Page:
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Faith After the Pandemic: How COVID-19 Changed American Worship

Young man, wearing a white protective mask, inside the church, praying in times of coronavirus
The Religion Benchmarks study examined changes in religion over the course of the COVID-19 pandemic
  • Client
    American Enterprise Institute
  • Dates
    2018 - March 2020
    February 2022 - April 2022


What are the long-term effects of the pandemic on Americans’ religiosity?

The COVID-19 pandemic led many religious organizations to pause in-person worship services. The result of shifting to online or outside services or stopping services all together led to a decline in religious attendance compared to pre-pandemic. This study examines the full effects the pandemic had on religiosity and religious attendance.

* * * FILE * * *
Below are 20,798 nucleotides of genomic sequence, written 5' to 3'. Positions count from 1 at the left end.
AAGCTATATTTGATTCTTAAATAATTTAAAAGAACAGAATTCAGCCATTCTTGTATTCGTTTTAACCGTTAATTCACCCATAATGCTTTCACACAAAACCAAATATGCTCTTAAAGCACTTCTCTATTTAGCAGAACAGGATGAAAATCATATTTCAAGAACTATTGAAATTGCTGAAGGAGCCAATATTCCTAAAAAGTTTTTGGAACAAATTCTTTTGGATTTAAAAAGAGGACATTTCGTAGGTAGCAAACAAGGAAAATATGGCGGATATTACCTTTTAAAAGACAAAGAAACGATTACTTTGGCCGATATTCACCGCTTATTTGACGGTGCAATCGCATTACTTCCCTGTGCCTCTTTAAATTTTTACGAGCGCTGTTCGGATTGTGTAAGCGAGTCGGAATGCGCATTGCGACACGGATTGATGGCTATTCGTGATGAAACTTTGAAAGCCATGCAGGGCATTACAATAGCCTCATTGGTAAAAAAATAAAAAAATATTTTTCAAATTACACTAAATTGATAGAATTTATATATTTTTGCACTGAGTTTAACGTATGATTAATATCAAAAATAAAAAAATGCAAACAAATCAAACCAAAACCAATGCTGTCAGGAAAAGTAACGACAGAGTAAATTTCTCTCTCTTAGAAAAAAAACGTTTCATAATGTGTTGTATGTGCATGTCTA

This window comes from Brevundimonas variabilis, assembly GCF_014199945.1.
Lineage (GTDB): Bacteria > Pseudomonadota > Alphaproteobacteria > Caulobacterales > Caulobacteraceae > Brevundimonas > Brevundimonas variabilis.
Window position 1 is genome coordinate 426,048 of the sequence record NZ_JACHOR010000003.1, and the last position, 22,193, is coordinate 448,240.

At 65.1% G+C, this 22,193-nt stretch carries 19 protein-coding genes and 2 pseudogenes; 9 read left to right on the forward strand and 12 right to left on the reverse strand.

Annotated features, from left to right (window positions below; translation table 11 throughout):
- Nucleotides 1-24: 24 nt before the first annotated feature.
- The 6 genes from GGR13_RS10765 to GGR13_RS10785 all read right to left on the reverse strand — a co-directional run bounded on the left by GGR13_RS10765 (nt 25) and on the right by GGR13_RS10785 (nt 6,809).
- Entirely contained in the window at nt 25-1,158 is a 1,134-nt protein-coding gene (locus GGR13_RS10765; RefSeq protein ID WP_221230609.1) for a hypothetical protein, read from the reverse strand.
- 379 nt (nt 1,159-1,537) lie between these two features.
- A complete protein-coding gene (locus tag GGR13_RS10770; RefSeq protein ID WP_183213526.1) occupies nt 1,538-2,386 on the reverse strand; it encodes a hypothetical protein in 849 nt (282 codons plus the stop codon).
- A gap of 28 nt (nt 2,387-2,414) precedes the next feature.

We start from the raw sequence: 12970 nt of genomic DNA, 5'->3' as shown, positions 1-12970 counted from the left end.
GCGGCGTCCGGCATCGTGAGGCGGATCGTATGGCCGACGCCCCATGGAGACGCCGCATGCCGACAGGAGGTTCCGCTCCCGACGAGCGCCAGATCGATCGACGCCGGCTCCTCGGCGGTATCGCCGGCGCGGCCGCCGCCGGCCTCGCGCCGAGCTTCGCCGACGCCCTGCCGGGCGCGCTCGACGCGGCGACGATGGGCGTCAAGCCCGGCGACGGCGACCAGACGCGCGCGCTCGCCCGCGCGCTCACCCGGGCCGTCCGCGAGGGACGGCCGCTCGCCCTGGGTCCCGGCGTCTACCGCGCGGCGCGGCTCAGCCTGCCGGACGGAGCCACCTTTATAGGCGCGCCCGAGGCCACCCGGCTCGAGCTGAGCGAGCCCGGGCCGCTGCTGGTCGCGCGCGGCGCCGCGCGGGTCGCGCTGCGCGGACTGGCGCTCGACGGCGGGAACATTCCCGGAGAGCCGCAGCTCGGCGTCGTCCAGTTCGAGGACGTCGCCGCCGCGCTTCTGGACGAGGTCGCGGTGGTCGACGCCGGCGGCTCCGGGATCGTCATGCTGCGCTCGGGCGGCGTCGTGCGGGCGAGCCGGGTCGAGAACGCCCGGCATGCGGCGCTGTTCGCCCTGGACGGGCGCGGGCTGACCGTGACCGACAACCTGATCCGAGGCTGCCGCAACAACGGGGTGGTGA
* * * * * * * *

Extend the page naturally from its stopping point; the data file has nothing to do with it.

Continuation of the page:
Used data collected pre-pandemic and Spring 2022.

The Religion Benchmarks study was conducted by NORC for the American Enterprise Institute (AEI) Survey Center on American Life to understand changes in religion over the course of the pandemic. The study used data from the same AmeriSpeak panelists collected between 2018 and March 2020 (pre-pandemic) and again between February and April 2022 to understand changes in religiosity and religious attendance over time.


Religious identity remained largely the same and religious attendance declined.

Religious identity remained stable through the pandemic. However, religious attendance was significantly lower in the Spring of 2022 than it was pre-pandemic. Conservatives, adults age 50 and older, women, married adults, and those with a college degree were more likely to attend than other groups in both time periods. While most adults continued to attend at the same rate as before the pandemic, 22% decreased attendance and 11% increased attendance between the two time periods.

Data were collected from AmeriSpeak panelists pre- pandemic and Spring 2022.

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